TAX ON PENSION

 

There are two categories of pension:

  • State pension, and
  • Private pension.

A resident individual can have a state pension, private pension, or both. 

 

Pensions can also be divided into two types: -

  • A defined benefit plan - a DB plan specifies exactly how much retirement income employees will get once they retire;
  • A defined contribution plan - a DC plan only specifies what each party – the employer and employee – contributes to an employee's retirement account. 

The basic difference is what each plan promises its participants

 

Country rules - Canada, the United Kingdom

 

Tax relating to pension in the U.K. normally include the following: -

1. Contribution to the pension,

2. Income earned from the assets in the pension,

3. Distribution received from the pension.

Broadly speaking:

  • income that is paid into a private pension is exempt from income tax;

  • income earned from investments within the pension fund is also exempt (and capital gains are exempt from capital gains tax);

  • money received from the pension is taxed.

This is often referred to as "exempt-exempt-taxed" or "EET" treatment. 

 

Comparison - UK and Canada

 

Private pensions

In the United Kingdom

In Canada

In the USA

Self-invested Personal Pension (SIPP) for employees

 

401k plan

Small Self-Administered Scheme (SSAS) for self-employed or owner-directors

Registered Retirement Savings Plan (RRSP)

401k plan

 

Comparison – <Exempt-Exempt-Taxed, the E-E-T route>

 

Contribution

Earning

Withdrawal

Withdrawal age

Canada

(RRSP)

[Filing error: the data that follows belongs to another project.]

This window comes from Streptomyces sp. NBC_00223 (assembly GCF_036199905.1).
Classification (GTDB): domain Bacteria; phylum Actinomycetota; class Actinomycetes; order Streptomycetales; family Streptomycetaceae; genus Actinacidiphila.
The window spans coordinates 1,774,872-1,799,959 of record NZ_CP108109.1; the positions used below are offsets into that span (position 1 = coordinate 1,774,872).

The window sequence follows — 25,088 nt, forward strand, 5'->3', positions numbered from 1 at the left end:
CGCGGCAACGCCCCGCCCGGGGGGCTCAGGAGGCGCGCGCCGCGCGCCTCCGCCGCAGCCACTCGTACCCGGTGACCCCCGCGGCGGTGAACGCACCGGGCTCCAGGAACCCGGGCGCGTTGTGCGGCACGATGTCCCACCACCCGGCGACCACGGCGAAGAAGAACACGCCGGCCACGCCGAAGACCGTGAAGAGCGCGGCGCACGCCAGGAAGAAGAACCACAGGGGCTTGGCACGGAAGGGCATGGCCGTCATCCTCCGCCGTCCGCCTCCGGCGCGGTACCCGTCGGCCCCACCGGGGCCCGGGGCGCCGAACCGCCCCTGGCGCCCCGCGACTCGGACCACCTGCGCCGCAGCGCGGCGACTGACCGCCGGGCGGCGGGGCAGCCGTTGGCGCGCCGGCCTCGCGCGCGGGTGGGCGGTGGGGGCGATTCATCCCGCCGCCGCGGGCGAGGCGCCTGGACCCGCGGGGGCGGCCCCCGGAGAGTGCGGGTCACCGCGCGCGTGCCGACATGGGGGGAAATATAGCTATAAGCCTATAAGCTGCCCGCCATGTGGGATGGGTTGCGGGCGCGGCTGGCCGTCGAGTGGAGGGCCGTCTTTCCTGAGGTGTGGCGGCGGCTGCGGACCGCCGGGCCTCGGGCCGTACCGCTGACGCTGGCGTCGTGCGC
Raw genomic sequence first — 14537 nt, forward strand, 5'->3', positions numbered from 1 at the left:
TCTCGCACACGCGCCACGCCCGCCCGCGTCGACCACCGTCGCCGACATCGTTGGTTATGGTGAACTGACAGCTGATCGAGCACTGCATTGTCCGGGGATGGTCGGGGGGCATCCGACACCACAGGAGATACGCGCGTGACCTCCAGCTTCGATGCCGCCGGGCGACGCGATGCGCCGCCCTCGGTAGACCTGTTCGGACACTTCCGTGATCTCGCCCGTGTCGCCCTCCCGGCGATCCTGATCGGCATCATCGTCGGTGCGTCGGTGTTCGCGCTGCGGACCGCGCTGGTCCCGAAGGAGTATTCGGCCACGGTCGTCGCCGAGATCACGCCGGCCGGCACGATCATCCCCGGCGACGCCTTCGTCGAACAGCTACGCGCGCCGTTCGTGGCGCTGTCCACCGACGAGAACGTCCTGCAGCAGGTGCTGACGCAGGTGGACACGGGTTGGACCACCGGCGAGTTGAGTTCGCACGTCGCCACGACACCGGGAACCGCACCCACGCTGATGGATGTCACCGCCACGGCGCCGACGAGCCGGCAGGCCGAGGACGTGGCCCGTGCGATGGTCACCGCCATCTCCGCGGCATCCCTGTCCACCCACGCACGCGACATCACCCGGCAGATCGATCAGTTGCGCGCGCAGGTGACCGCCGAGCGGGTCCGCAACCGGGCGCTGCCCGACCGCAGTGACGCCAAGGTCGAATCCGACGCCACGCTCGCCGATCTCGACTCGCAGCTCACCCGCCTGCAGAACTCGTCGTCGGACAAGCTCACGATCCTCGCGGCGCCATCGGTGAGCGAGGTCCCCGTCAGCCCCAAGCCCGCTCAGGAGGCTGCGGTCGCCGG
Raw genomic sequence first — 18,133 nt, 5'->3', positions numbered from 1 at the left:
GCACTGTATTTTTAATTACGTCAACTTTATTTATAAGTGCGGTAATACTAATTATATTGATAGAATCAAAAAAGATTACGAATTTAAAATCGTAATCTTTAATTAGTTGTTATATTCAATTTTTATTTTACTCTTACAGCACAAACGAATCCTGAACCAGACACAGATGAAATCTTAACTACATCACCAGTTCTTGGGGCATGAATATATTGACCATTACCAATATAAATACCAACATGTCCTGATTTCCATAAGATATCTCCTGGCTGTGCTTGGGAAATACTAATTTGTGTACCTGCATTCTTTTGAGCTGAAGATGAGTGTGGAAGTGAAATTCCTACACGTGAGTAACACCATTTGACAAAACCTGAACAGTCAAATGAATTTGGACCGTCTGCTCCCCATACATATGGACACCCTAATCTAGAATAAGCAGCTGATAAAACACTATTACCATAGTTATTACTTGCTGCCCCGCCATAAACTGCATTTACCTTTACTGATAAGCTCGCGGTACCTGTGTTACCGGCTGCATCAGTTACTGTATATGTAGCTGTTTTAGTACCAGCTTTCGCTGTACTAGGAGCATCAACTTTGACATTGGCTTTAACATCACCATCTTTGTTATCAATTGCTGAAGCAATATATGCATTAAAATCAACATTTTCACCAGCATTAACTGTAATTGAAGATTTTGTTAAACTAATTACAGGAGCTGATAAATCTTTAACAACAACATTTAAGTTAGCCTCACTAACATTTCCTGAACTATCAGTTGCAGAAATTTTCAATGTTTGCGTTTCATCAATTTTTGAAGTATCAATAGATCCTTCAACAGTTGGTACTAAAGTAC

Tax-exempted, subject to the limit of 18% of reported income or CAD $27,830 (2020) 

Tax-exempted

Taxed

at age 71

The U.K.

(SSAS)

Tax-exempted, subject to limit GBP 40,000 per year

Tax-exempted

Taxed

at age 75

The U.S.

401k plan

Tax-exempted, subject to the limit of $20,500 under age 50 and over, $27,000 [*]  

Tax-exempted

Taxed

at age 72

[*] 2023 adjustment

401(k) plan limits

2022

2023

Change

Maximum salary deferral for workers

$20,500

$22,500

+$2,000

Catch-up contributions for workers 50 and older

$6,500

$7,500

+$1,000

Total contribution limit

$61,000

$66,000

+$5,000

Total contribution limit, plus catch-up contribution

$67,500

$73,500

+$6,000

 

 

Savings Account Comparison - <Taxed-Exempt-Exempt, the T-E-E route>

 

Contribution

Income earned and gains after contribution

Distribution/withdrawal

Canada

(TFSA)

Taxed, contribution

limited to CAD $6,000 per year

Tax-exempted

Tax-exempted

The U. K.

(ISA)

Taxed, limited to GBP20,000 per year

Tax-exempted

Tax-exempted

The U.S.

(Roth IRA)

Taxed, limited to US$6,000 (or 7,000 for those aged 50 or above)

Tax-exempted

Tax-exempted

TFSA = Tax-free savings account; ISA = Individual savings account; Roth IRA = Roth individual retirement arrangement

 

Recommended articles:

  • Taxation of private pensions explained [read]
  • 401(k) vs. RRSP: What’s the Difference? [read]